How the feds put a bullet in a “bulletproof” Web host

Being an online criminal isn't always easy. For one thing, there's all that tedious administrative overhead of deploying command and control servers, finding proxies to mask them, and shifting IP addresses to stay off of private security blacklists. Today's savvy cyber criminal, therefore, often outsources the work to so-called "bulletproof" hosting operations, which rent servers to criminals and take care of all the dirty details needed to keep them online. That was the approach taken by the Russian creator of malware known as Gozi—malicious password-stealing software which the US government today called "one of the most financially destructive computer viruses in history"—to store his stolen data. But as the malware man found out, bulletproof hosts can be taken down with enough effort. Even when they're based in Romania.

Gozi was coded back in 2005 and deployed in 2007. Back then, it largely targeted Europeans. When installed on a computer, the virus waited until the user visited an online banking site and then grabbed account names and passwords—anything that might be needed for a criminal to transfer money out of the user's account. This information was then sent silently to the Gozi command and control servers, from which it was harvested on a regular basis.

By 2010, the malware innovated in two important ways. First, it had gained the capability to do sophisticated Web injection. When an infected computer was pointed at a banking website, the virus wouldn't simply steal account login information; it could be configured to inject additional data requests right into the bank's webpage. This made it almost impossible to tell the requests were not being made by the bank itself. In this way, the malware could be tweaked to ask for Social Security numbers, driver's license information, a mother's maiden name, PIN codes—anything a client wanted.

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MDK: The Largest Mobile Botnet in China

In February 2012, we blogged about Android.Bmaster (a.k.a. Rootstrap), which infected hundreds of thousands of devices. At that time, it was the largest mobile botnet documented to date. Recently, the Bmaster botnet has been overtaken by the newly uncovered MDK botnet. Dubbed as Android.Troj.mdk, Kingsoft believes it is hidden in more than 7,000 apps and has infected up to one million devices.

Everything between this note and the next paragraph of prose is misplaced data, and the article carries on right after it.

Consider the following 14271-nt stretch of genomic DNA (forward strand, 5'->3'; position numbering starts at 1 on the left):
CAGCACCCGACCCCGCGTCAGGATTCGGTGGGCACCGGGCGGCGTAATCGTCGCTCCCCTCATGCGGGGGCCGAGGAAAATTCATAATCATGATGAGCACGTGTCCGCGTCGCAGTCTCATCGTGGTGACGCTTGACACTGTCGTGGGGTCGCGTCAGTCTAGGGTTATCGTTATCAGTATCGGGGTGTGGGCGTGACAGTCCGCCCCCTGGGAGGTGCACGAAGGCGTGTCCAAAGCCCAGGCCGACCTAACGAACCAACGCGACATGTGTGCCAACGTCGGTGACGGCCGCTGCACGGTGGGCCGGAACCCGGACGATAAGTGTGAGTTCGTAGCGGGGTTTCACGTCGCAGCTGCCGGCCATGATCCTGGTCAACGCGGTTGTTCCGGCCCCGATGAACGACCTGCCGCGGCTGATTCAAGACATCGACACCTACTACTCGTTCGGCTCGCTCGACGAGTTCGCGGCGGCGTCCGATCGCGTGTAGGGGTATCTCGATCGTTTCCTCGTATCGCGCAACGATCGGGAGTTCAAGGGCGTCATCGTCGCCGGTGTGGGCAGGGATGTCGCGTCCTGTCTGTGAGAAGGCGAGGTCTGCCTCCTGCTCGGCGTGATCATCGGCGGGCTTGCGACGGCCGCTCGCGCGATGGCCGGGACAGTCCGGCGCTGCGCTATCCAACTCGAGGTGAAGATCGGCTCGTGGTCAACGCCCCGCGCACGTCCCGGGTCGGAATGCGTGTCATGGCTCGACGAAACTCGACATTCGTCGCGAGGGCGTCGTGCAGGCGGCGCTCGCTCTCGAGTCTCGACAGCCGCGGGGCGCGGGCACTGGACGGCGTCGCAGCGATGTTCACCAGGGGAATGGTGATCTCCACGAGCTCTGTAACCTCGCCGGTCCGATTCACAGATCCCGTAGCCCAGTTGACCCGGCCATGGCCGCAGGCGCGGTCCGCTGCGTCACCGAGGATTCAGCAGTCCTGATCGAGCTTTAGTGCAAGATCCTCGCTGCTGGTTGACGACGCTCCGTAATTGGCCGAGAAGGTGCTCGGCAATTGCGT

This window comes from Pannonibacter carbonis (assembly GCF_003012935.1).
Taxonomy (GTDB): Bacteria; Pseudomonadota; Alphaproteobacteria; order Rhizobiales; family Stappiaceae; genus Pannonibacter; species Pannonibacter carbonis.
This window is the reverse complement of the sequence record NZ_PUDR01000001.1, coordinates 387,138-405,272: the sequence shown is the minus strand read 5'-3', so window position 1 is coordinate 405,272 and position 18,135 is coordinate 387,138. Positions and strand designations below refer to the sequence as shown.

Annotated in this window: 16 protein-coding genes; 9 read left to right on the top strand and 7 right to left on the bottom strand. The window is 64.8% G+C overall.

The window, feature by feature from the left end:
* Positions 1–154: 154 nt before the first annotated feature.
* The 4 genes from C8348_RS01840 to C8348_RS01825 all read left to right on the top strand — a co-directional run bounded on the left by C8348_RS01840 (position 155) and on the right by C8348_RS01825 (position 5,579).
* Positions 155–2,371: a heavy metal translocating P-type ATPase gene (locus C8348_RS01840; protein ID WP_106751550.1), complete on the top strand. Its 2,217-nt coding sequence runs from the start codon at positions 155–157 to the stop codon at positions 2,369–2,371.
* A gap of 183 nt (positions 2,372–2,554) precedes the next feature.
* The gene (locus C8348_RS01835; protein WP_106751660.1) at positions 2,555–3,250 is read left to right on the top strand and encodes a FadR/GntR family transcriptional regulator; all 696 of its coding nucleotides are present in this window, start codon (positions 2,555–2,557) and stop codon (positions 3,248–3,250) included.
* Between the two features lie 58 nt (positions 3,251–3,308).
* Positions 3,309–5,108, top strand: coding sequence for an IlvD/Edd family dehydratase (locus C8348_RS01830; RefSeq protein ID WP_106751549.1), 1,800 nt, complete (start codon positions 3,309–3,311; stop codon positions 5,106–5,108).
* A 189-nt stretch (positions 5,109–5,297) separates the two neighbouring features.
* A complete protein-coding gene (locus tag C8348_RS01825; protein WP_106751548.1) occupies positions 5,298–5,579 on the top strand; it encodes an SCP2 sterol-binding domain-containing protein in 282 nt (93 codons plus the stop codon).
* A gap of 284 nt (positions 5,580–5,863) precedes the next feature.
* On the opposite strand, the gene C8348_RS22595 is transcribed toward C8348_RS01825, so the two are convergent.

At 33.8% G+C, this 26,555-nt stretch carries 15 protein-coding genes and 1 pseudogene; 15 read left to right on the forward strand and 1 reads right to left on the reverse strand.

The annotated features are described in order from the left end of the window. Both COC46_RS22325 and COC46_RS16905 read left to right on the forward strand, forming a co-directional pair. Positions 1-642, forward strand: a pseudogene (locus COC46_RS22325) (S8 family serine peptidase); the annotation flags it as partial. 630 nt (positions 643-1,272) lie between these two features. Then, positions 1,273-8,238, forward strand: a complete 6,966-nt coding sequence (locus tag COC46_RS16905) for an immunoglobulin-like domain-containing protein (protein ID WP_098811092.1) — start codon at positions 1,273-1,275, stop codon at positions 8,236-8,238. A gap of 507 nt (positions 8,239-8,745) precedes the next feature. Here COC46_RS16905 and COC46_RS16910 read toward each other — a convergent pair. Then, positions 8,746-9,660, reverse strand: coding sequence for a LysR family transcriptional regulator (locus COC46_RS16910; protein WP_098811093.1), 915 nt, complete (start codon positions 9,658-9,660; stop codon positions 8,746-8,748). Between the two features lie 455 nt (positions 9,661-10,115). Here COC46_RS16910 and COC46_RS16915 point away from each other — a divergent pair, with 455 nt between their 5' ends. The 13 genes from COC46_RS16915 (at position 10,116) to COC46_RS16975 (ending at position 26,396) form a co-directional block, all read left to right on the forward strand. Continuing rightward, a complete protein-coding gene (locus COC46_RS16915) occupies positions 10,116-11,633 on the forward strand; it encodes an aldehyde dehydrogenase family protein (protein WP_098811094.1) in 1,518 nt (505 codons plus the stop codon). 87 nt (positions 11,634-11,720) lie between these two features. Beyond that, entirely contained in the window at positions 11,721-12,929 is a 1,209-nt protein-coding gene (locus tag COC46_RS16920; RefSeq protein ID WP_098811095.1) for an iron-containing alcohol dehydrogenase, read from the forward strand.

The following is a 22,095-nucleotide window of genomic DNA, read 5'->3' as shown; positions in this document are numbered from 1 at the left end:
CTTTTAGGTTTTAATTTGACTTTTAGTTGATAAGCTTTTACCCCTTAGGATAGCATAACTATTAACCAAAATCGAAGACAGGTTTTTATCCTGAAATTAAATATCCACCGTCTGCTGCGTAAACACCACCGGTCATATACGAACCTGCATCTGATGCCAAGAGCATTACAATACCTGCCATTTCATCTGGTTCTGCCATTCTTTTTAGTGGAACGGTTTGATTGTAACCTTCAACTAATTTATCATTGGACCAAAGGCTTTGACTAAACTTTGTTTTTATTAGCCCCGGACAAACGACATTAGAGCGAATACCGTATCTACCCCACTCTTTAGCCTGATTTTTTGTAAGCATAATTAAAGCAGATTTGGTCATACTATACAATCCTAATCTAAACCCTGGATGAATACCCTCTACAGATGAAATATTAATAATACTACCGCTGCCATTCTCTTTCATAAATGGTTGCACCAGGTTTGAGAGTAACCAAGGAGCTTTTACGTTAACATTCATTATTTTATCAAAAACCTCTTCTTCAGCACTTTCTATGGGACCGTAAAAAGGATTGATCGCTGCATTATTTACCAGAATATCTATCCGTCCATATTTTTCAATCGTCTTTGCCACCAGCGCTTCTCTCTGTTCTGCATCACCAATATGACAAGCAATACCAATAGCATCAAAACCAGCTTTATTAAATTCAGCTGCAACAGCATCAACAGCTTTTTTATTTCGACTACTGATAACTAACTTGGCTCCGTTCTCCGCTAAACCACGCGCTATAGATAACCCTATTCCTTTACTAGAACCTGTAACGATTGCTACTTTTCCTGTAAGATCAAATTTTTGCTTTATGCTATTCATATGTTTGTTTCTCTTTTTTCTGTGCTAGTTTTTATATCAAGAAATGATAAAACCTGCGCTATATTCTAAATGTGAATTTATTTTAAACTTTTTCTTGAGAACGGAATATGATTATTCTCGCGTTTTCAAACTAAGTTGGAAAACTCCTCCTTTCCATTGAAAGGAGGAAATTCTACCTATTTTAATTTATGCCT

Symantec’s analysis suggests the MDK Trojan is a new variant of Android.Backscript. Our detection for this threat family has been in place since September 2012. The code of MDK is very similar to Android.Backscript and they use the same certificate to sign APKs. However, unlike the previous versions, this new variant uses an Advanced Encryption Standard (AES) algorithm to encrypt data, like servers and commands, in a file.

Figure 1. The same certificate used by MDK and Android.Backscript


Figure 2. File containing encrypted Servers and commands


Once installed, the Trojan enables the attacker to remotely control users’ devices, consequently allowing the attacker to harvest user data, download additional APKs, and generate nuisance adware. The following server is used to download scripts and additional APKs:

The Trojan has been repackaged into legitimate apps, including popular games such as Temple Run and Fishing Joy, to lull users into installing the malware. The Trojan also uses dynamic loading, data encryption, and code obfuscation to evade detection.

Figure 3. Trojanized Temple Run, malicious service “m” started to decrypt data


Symantec detects this MDK botnet as Android.Backscript. Our detection has caught more than 11,000 malicious apps. The infections appear to be confined to China as the Trojanized apps are mostly found on Chinese third-party markets.

Android users can stay safe by only downloading apps from well-known and trusted app vendors, and by installing a security app, such as Norton Mobile Security or Symantec Mobile Security, on the device. For general smartphone and tablet safety tips, please visit our Mobile Security website.

Trojan.Pandex – A New Spam Affair

Contributor: Lionel Payet

Last week we saw how W32.Waledac was getting cozy with W32.Virut, but let us not forget about other spam botnets, like Trojan.Pandex (a.k.a. Cutwail), as they also persist in their propagation affairs.